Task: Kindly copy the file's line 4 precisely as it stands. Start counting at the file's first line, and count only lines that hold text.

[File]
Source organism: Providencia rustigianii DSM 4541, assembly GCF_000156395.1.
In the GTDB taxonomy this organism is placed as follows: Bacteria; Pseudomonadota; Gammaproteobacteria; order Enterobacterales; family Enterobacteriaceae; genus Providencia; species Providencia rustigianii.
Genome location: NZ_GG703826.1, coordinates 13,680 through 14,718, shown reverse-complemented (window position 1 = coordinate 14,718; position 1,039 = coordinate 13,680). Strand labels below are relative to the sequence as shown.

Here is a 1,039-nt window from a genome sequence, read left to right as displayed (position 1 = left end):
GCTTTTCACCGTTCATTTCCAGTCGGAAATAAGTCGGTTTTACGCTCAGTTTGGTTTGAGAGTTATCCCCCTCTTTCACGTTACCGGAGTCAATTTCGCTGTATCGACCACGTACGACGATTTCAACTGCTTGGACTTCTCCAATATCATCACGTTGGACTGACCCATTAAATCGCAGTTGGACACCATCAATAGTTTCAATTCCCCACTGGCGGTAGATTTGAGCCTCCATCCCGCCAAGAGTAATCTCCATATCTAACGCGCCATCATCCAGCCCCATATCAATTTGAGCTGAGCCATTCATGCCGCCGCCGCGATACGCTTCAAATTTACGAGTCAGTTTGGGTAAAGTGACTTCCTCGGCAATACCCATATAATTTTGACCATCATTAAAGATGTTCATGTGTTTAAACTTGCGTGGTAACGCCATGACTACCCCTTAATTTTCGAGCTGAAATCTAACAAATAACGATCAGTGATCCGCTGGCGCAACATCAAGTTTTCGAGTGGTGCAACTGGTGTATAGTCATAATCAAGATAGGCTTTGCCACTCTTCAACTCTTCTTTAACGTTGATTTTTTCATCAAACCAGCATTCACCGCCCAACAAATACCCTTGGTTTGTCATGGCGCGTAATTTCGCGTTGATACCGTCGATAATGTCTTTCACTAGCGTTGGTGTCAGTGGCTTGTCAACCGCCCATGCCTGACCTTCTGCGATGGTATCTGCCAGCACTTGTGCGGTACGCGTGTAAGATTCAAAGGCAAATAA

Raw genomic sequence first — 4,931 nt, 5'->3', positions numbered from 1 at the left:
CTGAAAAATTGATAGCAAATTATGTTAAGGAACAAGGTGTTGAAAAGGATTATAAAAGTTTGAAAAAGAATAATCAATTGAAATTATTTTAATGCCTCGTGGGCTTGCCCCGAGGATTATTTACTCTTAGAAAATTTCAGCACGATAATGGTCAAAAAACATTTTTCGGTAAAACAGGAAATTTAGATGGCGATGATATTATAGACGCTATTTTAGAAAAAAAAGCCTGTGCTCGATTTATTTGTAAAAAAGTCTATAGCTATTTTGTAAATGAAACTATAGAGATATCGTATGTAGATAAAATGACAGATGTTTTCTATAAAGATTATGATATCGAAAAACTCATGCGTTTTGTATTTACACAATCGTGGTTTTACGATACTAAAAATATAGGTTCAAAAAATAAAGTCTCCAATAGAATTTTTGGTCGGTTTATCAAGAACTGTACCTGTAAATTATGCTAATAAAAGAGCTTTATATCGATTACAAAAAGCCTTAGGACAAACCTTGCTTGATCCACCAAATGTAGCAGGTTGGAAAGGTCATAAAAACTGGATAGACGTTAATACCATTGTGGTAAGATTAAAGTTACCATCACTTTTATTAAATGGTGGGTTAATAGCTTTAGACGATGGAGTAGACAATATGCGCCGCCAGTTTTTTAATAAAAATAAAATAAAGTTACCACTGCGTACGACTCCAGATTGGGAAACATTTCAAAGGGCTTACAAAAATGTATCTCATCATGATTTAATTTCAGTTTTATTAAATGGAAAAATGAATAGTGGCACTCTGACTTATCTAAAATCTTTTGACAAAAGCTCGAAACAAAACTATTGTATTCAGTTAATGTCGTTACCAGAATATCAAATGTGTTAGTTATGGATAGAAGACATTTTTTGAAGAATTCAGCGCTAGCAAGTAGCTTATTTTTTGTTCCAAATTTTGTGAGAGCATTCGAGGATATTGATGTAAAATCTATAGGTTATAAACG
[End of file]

Here is a 1,039-nt window from a genome sequence, read left to right as displayed (position 1 = left end):